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Heavy burden to bear

NASSAU — More than 35,000 Bahamians have diabetes, and the economic burden related to the non-communicable disease is estimated to be over $150 million annually, the Bahamas Diabetes Association warned yesterday.

“The work of the association in prevention and education is of great importance,” the BDA said in a statement released yesterday, World Diabetes Day.

That figure has increased considerably in the past 10 years as health care costs have increased. According to CARICOM‚statistics, in 2002 the economic burden related to diabetes and hypertension in The Bahamas was nearly $60 million.

And while roughly 10 per cent of the population has diabetes, the association said with 70 per cent of Bahamians being overweight the potential for the rate of diabetes to rise is great.

“Persons who are overweight or obese are at great risk of developing type two diabetes,” the association said. “Many people in The Bahamas are therefore at risk as 40 per cent of adults here are obese and 30 per cent are overweight, with women having higher rates of obesity and being overweight than men.”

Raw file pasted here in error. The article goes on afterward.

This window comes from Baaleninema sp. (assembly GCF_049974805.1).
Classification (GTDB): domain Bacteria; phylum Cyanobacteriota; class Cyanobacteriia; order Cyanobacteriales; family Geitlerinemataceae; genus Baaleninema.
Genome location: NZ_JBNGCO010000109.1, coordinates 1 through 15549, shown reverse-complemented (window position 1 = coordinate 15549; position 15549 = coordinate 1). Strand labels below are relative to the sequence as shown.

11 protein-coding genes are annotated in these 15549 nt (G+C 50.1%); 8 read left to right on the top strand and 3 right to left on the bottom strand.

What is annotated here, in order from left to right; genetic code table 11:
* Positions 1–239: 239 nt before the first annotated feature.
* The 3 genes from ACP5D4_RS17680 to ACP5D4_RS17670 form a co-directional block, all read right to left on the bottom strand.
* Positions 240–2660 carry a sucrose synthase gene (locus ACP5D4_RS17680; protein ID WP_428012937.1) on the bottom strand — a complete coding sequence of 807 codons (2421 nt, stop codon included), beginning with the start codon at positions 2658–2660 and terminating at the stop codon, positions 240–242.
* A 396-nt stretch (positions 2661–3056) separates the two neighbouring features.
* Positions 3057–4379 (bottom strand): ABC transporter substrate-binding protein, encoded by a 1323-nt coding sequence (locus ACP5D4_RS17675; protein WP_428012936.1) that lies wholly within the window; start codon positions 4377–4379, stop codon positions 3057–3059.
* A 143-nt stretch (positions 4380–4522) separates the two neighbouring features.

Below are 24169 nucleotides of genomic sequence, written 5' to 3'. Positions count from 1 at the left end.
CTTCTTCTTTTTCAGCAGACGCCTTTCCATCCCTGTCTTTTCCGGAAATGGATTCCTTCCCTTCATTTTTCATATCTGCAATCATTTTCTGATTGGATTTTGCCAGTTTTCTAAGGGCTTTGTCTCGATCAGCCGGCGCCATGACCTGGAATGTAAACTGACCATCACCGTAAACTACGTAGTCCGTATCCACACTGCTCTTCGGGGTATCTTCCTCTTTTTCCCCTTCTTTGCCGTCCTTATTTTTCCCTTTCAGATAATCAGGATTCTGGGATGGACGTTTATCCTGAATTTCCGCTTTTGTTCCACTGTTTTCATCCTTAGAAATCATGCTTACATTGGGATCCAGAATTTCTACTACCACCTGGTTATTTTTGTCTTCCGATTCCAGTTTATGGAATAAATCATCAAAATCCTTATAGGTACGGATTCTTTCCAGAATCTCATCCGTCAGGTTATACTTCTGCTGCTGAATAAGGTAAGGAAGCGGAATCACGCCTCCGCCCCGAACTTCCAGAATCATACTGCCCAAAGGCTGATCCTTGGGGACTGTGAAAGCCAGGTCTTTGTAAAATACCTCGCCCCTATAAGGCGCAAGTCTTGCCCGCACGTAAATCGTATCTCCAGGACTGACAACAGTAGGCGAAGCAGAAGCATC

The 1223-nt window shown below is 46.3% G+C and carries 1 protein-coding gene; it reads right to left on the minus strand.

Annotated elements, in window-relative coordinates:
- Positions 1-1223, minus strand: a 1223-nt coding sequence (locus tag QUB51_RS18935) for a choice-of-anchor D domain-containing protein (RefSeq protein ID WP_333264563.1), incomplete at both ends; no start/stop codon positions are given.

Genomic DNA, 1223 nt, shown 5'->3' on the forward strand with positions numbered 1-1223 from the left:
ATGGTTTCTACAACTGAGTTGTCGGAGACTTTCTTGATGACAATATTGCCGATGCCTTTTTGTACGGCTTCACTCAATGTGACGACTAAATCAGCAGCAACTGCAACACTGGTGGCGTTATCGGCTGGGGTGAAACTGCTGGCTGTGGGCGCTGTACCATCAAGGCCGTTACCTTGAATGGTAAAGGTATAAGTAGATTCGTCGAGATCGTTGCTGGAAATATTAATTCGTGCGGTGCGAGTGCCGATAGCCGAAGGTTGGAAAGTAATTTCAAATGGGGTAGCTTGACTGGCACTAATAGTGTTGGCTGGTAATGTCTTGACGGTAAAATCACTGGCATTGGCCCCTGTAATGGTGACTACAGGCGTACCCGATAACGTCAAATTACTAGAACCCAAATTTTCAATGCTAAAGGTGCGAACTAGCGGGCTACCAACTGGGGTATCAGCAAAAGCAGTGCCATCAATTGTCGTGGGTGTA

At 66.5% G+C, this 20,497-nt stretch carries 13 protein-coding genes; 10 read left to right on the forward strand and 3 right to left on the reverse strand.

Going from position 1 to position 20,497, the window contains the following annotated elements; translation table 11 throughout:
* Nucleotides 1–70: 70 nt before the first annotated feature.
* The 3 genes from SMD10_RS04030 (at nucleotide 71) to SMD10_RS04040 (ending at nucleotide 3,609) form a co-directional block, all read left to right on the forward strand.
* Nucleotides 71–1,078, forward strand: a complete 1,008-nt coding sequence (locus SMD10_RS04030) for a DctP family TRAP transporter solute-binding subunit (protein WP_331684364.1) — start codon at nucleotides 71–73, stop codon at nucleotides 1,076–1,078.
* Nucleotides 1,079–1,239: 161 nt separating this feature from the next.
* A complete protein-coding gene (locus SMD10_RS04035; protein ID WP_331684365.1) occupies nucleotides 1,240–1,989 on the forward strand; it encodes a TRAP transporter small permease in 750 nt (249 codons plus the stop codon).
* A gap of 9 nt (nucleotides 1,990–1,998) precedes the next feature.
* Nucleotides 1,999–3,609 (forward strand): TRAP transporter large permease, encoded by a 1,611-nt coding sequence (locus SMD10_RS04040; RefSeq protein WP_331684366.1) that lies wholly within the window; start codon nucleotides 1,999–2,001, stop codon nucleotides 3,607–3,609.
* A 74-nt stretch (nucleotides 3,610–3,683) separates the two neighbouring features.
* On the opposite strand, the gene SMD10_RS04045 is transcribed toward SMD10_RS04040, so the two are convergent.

The association in the statement called on Bahamians to get screened, exercise regularly and eat a proper diet.

The association also recommended at least 30 minutes of moderately intense physical activity [such as] a brisk walk several days a week and the maintenance of a healthy weight.

“If you are overweight or obese you should lose one to two pounds of weight per week. You should also limit sweet and fatty foods in your diet and prepare meals by doing more baking rather than frying. Eat well-balanced meals which should consist of a protein rich food such as fish, chicken or turkey, a serving of vegetables, a starch like whole wheat bread, brown rice or whole wheat pasta, and a piece of fruit or a dairy product,” the statement said.

Diabetes is considered the fifth leading cause of death in The Bahamas. (Nassau Guardian)

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